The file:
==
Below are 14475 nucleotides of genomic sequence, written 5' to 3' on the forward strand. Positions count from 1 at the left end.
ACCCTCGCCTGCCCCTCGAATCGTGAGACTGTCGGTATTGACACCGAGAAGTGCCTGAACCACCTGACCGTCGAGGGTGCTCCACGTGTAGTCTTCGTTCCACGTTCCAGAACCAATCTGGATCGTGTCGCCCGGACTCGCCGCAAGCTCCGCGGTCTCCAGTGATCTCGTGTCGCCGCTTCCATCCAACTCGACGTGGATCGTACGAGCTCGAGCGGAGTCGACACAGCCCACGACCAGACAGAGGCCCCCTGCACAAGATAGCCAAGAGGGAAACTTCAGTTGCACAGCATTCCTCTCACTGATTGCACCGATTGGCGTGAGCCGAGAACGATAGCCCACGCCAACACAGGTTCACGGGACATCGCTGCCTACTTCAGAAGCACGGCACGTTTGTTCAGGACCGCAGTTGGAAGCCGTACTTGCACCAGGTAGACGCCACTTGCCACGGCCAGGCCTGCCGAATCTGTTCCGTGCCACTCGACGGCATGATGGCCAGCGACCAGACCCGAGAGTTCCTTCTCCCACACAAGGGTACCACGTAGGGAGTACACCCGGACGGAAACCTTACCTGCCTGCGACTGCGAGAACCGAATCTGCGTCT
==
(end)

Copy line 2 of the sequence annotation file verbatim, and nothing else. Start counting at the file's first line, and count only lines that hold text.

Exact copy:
ACCCTCGCCTGCCCCTCGAATCGTGAGACTGTCGGTATTGACACCGAGAAGTGCCTGAACCACCTGACCGTCGAGGGTGCTCCACGTGTAGTCTTCGTTCCACGTTCCAGAACCAATCTGGATCGTGTCGCCCGGACTCGCCGCAAGCTCCGCGGTCTCCAGTGATCTCGTGTCGCCGCTTCCATCCAACTCGACGTGGATCGTACGAGCTCGAGCGGAGTCGACACAGCCCACGACCAGACAGAGGCCCCCTGCACAAGATAGCCAAGAGGGAAACTTCAGTTGCACAGCATTCCTCTCACTGATTGCACCGATTGGCGTGAGCCGAGAACGATAGCCCACGCCAACACAGGTTCACGGGACATCGCTGCCTACTTCAGAAGCACGGCACGTTTGTTCAGGACCGCAGTTGGAAGCCGTACTTGCACCAGGTAGACGCCACTTGCCACGGCCAGGCCTGCCGAATCTGTTCCGTGCCACTCGACGGCATGATGGCCAGCGACCAGACCCGAGAGTTCCTTCTCCCACACAAGGGTACCACGTAGGGAGTACACCCGGACGGAAACCTTACCTGCCTGCGACTGCGAGAACCGAATCTGCGTCT